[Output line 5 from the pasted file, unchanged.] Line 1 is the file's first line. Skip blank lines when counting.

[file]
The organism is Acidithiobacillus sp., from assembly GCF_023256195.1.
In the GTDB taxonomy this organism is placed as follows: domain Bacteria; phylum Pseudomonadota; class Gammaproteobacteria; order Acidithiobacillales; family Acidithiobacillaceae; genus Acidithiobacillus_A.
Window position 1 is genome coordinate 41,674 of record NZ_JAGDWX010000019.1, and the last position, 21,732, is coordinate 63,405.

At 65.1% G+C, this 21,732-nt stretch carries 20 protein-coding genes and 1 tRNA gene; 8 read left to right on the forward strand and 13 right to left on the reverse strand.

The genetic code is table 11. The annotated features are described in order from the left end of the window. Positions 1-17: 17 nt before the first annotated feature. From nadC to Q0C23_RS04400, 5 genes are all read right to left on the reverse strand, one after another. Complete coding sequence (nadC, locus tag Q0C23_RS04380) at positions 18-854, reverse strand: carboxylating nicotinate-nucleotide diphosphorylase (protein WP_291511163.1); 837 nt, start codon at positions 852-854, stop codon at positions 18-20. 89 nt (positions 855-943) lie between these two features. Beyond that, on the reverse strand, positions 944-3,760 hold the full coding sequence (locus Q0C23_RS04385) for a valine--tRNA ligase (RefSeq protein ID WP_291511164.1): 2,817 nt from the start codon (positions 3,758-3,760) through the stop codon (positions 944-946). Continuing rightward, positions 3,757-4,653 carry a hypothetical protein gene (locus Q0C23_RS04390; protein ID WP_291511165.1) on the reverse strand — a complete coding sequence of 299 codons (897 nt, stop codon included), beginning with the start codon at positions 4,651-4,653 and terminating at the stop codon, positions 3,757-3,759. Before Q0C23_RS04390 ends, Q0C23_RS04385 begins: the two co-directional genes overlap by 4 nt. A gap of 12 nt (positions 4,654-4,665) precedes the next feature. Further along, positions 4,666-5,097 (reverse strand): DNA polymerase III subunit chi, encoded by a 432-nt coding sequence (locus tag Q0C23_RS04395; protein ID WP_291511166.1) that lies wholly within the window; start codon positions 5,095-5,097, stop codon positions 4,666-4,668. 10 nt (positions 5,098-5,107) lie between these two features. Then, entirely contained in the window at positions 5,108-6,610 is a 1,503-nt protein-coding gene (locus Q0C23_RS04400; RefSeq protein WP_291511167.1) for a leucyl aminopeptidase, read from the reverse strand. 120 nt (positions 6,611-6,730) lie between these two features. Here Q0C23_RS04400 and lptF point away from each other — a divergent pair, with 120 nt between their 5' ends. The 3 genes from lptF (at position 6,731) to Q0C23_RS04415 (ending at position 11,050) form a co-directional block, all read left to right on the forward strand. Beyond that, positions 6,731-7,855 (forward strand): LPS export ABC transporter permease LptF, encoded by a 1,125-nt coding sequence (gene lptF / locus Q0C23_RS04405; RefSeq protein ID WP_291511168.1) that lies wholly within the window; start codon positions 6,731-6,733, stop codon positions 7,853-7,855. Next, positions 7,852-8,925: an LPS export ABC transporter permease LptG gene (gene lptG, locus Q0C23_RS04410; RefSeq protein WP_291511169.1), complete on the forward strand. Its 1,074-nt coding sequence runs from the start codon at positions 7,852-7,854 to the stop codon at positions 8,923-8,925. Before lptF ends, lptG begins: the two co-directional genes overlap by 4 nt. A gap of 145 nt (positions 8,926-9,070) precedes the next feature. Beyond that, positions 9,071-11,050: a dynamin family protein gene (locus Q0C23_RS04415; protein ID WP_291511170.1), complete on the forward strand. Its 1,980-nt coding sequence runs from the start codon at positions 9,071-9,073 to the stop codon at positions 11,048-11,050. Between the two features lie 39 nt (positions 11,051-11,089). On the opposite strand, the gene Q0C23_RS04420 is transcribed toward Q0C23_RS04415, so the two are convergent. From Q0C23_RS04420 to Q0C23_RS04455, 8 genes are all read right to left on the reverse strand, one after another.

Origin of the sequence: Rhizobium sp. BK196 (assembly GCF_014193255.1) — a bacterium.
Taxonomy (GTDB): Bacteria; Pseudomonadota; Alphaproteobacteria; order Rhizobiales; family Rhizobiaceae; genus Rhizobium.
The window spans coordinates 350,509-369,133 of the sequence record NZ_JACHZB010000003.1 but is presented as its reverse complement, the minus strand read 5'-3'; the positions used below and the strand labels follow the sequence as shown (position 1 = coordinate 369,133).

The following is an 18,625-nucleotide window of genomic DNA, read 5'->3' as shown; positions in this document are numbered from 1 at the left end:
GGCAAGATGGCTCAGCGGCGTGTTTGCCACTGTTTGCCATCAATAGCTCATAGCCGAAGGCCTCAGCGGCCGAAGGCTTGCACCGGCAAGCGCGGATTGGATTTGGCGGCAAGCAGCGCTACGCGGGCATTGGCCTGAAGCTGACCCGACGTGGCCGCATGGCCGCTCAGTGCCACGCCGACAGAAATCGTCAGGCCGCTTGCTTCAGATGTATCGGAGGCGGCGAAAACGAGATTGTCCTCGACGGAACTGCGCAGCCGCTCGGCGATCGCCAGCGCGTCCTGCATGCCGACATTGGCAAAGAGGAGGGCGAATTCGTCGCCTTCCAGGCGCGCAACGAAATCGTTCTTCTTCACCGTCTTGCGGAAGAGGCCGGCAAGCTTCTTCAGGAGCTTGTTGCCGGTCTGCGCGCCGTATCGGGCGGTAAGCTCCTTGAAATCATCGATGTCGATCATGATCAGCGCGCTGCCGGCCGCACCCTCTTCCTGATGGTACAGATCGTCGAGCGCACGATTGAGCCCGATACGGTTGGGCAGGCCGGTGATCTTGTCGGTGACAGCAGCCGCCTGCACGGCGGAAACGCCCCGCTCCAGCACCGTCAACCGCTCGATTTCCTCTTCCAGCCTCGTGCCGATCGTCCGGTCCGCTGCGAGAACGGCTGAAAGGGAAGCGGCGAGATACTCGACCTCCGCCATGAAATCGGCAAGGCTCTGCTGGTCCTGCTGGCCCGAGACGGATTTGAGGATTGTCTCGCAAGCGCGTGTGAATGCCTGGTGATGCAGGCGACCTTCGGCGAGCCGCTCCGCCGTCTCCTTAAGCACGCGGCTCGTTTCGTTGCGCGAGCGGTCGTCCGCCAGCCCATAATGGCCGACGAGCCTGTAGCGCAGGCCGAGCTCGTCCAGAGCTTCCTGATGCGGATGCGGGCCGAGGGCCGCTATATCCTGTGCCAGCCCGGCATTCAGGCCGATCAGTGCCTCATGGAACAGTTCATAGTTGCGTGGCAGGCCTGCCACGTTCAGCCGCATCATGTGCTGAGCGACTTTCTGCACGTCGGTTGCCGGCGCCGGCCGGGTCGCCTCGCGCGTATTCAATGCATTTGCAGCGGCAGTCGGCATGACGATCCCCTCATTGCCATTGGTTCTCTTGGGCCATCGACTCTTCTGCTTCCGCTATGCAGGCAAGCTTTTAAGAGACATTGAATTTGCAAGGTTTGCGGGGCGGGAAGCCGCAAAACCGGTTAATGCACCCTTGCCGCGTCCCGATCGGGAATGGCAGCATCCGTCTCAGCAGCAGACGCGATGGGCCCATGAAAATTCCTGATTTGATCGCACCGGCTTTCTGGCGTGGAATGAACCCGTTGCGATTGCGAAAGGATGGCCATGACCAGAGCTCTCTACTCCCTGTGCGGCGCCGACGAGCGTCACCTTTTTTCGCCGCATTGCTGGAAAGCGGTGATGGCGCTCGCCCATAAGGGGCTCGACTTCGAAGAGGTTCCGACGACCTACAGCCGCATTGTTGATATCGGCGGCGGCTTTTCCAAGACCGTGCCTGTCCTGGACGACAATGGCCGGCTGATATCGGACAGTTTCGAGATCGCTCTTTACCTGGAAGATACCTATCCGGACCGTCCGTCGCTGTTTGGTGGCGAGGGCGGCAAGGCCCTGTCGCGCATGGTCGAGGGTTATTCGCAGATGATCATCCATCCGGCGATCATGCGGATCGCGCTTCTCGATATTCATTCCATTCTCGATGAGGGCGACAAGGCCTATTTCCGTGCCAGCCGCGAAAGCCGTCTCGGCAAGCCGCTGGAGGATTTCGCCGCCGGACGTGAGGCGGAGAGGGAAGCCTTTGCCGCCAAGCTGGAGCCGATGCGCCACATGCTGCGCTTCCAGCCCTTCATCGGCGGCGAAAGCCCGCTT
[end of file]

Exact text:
The genetic code is table 11. The annotated features are described in order from the left end of the window. Positions 1-17: 17 nt before the first annotated feature. From nadC to Q0C23_RS04400, 5 genes are all read right to left on the reverse strand, one after another. Complete coding sequence (nadC, locus tag Q0C23_RS04380) at positions 18-854, reverse strand: carboxylating nicotinate-nucleotide diphosphorylase (protein WP_291511163.1); 837 nt, start codon at positions 852-854, stop codon at positions 18-20. 89 nt (positions 855-943) lie between these two features. Beyond that, on the reverse strand, positions 944-3,760 hold the full coding sequence (locus Q0C23_RS04385) for a valine--tRNA ligase (RefSeq protein ID WP_291511164.1): 2,817 nt from the start codon (positions 3,758-3,760) through the stop codon (positions 944-946). Continuing rightward, positions 3,757-4,653 carry a hypothetical protein gene (locus Q0C23_RS04390; protein ID WP_291511165.1) on the reverse strand — a complete coding sequence of 299 codons (897 nt, stop codon included), beginning with the start codon at positions 4,651-4,653 and terminating at the stop codon, positions 3,757-3,759. Before Q0C23_RS04390 ends, Q0C23_RS04385 begins: the two co-directional genes overlap by 4 nt. A gap of 12 nt (positions 4,654-4,665) precedes the next feature. Further along, positions 4,666-5,097 (reverse strand): DNA polymerase III subunit chi, encoded by a 432-nt coding sequence (locus tag Q0C23_RS04395; protein ID WP_291511166.1) that lies wholly within the window; start codon positions 5,095-5,097, stop codon positions 4,666-4,668. 10 nt (positions 5,098-5,107) lie between these two features. Then, entirely contained in the window at positions 5,108-6,610 is a 1,503-nt protein-coding gene (locus Q0C23_RS04400; RefSeq protein WP_291511167.1) for a leucyl aminopeptidase, read from the reverse strand. 120 nt (positions 6,611-6,730) lie between these two features. Here Q0C23_RS04400 and lptF point away from each other — a divergent pair, with 120 nt between their 5' ends. The 3 genes from lptF (at position 6,731) to Q0C23_RS04415 (ending at position 11,050) form a co-directional block, all read left to right on the forward strand. Beyond that, positions 6,731-7,855 (forward strand): LPS export ABC transporter permease LptF, encoded by a 1,125-nt coding sequence (gene lptF / locus Q0C23_RS04405; RefSeq protein ID WP_291511168.1) that lies wholly within the window; start codon positions 6,731-6,733, stop codon positions 7,853-7,855. Next, positions 7,852-8,925: an LPS export ABC transporter permease LptG gene (gene lptG, locus Q0C23_RS04410; RefSeq protein WP_291511169.1), complete on the forward strand. Its 1,074-nt coding sequence runs from the start codon at positions 7,852-7,854 to the stop codon at positions 8,923-8,925. Before lptF ends, lptG begins: the two co-directional genes overlap by 4 nt. A gap of 145 nt (positions 8,926-9,070) precedes the next feature. Beyond that, positions 9,071-11,050: a dynamin family protein gene (locus Q0C23_RS04415; protein ID WP_291511170.1), complete on the forward strand. Its 1,980-nt coding sequence runs from the start codon at positions 9,071-9,073 to the stop codon at positions 11,048-11,050. Between the two features lie 39 nt (positions 11,051-11,089). On the opposite strand, the gene Q0C23_RS04420 is transcribed toward Q0C23_RS04415, so the two are convergent. From Q0C23_RS04420 to Q0C23_RS04455, 8 genes are all read right to left on the reverse strand, one after another.